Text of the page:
David Cameron's Conservatives are trusted by more Britons to handle the economy than Ed Miliband's Labour opposition, according to a YouGov poll.
The poll, commissioned by The Sun newspaper, found that most voters think they would be worse or no better off financially had Labour won the 2010 general election.
This is despite a sharp real terms decline in wages, welfare spending cuts under the government's austerity programme, and a rising cost of living such as spiralling energy bills. It has been dubbed as the "cost of living crisis" by the Labour party.
It is a boost for Chancellor George Osborne who unveiled in his 2013 Autumn Statement a raft of sharply upgraded forecasts for the UK economy and public finances.
The Office for Budget Responsibility (OBR), the Treasury's independent watchdog, now predicts 1.4% growth in 2013, up from a 0.6% forecast previously. It also revised its 2014 growth forecasts up to a 2.4% expansion, from its past prediction of 1.8%.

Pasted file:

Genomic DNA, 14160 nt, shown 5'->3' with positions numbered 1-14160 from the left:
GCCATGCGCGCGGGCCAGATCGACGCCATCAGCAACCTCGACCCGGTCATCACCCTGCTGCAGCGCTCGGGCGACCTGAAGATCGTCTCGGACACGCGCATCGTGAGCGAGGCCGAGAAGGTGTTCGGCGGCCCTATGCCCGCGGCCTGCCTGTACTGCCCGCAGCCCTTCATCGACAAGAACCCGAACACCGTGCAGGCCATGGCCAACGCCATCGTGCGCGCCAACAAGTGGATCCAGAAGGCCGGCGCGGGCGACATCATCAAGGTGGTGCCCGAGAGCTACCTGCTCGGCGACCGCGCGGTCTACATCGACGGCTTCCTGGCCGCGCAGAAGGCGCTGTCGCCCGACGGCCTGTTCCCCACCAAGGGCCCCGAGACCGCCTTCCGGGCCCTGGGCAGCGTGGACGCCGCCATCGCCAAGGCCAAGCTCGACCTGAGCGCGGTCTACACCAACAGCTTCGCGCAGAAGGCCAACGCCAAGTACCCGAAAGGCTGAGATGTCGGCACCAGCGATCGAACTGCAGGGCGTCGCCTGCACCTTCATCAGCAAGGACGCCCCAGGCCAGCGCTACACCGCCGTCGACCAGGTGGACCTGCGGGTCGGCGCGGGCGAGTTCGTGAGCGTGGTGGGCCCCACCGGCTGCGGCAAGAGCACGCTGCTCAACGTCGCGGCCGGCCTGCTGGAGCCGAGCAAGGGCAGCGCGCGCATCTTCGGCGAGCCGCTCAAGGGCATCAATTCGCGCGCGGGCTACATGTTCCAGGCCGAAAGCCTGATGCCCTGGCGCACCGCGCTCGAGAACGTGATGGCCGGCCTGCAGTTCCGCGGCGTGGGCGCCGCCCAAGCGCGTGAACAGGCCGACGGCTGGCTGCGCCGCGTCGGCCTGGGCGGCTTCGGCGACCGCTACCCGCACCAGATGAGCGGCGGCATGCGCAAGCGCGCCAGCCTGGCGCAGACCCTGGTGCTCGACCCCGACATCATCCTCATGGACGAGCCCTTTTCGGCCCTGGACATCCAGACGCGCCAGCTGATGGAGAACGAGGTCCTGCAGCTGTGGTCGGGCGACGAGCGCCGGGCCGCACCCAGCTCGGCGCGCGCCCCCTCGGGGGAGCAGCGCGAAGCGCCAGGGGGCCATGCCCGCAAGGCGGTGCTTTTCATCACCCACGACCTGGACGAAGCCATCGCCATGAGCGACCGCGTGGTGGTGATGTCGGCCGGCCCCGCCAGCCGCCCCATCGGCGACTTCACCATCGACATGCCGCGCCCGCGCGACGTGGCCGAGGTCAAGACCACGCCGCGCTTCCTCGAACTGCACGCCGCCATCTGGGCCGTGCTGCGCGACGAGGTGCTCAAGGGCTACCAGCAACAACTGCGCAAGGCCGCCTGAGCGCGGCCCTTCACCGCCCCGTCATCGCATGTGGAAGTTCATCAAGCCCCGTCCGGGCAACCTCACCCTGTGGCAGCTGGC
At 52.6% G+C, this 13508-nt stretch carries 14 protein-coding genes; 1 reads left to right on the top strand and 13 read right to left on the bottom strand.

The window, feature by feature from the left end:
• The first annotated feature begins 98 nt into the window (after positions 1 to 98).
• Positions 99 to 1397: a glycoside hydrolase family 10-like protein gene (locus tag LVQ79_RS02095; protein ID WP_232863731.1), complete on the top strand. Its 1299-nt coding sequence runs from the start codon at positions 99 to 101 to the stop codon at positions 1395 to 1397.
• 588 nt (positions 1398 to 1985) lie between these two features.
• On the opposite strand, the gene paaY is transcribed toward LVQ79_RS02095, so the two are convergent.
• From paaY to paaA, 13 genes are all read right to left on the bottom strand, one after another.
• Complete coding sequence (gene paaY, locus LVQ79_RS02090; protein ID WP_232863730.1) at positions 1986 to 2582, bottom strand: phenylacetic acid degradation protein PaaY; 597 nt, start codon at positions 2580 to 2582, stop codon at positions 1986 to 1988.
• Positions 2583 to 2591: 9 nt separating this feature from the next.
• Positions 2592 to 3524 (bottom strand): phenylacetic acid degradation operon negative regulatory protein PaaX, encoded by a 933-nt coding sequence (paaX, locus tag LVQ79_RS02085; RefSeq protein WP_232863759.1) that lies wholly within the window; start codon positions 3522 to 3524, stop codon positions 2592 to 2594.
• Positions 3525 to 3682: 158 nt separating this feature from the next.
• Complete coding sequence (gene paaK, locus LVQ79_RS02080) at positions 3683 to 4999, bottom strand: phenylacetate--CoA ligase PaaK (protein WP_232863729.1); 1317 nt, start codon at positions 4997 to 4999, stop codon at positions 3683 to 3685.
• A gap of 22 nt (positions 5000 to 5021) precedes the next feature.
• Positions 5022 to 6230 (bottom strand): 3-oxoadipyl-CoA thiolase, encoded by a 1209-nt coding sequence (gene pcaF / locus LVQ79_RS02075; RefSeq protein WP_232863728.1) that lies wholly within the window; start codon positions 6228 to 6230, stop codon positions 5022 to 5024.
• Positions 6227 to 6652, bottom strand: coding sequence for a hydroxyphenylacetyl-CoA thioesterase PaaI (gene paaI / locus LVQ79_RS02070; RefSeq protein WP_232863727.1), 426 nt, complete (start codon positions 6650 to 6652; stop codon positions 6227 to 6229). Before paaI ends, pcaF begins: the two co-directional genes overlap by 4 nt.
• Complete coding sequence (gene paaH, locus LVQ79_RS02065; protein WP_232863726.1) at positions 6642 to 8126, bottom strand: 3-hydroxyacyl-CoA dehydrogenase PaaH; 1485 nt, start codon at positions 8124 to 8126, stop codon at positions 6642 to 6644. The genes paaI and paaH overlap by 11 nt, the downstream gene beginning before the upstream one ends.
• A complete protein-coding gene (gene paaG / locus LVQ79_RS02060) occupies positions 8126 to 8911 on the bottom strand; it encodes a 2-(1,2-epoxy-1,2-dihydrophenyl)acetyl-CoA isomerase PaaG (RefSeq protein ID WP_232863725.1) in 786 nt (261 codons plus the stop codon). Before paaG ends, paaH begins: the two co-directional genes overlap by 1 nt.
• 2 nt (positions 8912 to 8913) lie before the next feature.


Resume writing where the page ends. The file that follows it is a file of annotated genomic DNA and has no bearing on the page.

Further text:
Osborne revealed the OBR's deficit forecasts, which had also been improved. The entire focus of the government's controversial austerity programme has been on erasing the structural deficit in public finances.
In 2013, the OBR said the deficit would be 6.8% rather than the 7.5% it forecast before. That is based on public sector net borrowing figures, which exclude windfalls such as the Treasury taking control of the Royal Mail pension plan and coupon payments from the Bank of England's £375bn gilt-purchasing quantitative easing programme.
In 2014 the deficit in public finances would fall to 5.6% of GDP. It would then fall again in every year until 2018 when it would be erased and there would be a small surplus in public finances.
However, critics of the emerging recovery say Osborne has failed in his efforts to rebalance the economy towards manufacturing and exports. Osborne set a £1tn target value for UK exports by the end of the decade.
The OBR said net trade and business investment would be flat over the coming years. The recovery would instead be driven by rising household consumption, despite the real terms fall in wages, and the housing market, where some fear a bubble is being created by constrained supply and mortgage-easing schemes such as Help to Buy.
Pay growth has been far outpaced by consumer price inflation in recent years, leaving consumers to wear down savings or leverage themselves with more personal debt in order to spend out.